Anti-vaccinators are becoming more and more common these days and this is causing a crisis.
The movement gained steam when former doctor Andrew Wakefield released a proven-false study linking several vaccines to autism, but it was and is the general fear about the contents of vaccines that power the movement.
The leadership of anti-vaxxers consists mainly of such disgraced medical professionals, and its base is mostly concerned parents. Some of you all, dear readers, may be these parents’ daughters and sons.
Some of you may choose not to think about vaccines because they hurt, or you may avoid them actively wondering if those people just might be onto something.
Don’t be like that.
Just go to the doctor’s office, or a seasonal clinic held at a local elementary school, or wherever to get your shots.
Talk to your parents and make sure your younger siblings are vaccinated to help prevent a crisis such as the Minnesota 2017 measles outbreak (which affected Somali immigrants influenced by anti-vax rhetoric) from happening in our Castro Valley.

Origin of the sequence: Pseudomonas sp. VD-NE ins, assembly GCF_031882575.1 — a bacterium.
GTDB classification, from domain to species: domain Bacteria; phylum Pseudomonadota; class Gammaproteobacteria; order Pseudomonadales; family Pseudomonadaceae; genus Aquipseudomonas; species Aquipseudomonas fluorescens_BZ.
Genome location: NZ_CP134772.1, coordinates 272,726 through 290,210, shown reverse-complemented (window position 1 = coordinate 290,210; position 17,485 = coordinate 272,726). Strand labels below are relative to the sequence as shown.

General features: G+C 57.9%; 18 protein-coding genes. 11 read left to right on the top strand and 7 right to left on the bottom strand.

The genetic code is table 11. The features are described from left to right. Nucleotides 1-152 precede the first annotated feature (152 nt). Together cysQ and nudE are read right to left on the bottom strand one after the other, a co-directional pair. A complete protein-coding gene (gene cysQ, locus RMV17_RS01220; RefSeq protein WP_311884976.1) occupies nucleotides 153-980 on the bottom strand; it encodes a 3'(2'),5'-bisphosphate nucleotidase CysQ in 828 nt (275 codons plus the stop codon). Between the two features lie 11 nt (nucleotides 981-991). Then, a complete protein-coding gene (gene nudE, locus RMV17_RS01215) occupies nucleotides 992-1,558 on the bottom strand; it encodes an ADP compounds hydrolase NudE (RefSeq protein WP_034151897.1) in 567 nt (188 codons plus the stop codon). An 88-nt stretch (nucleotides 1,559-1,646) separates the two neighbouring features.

The principle of herd immunity states that the more immunized people there are in a population, the more resistant the population itself is to viruses. This means that your shiver-inducing flu can ripple out to literally kill a baby.
Young children are more vulnerable to viruses, and the herd immunity is what protects them from death by disease. Meaning that every person in this school, this community, this world relies on others to keep them safe.
So, if you don’t feel like you’re doing anything positive for yourself, then treat it like charity or civic duty, because one vulnerable person can make the difference between the life and death of a child (and not anything to do with autism.)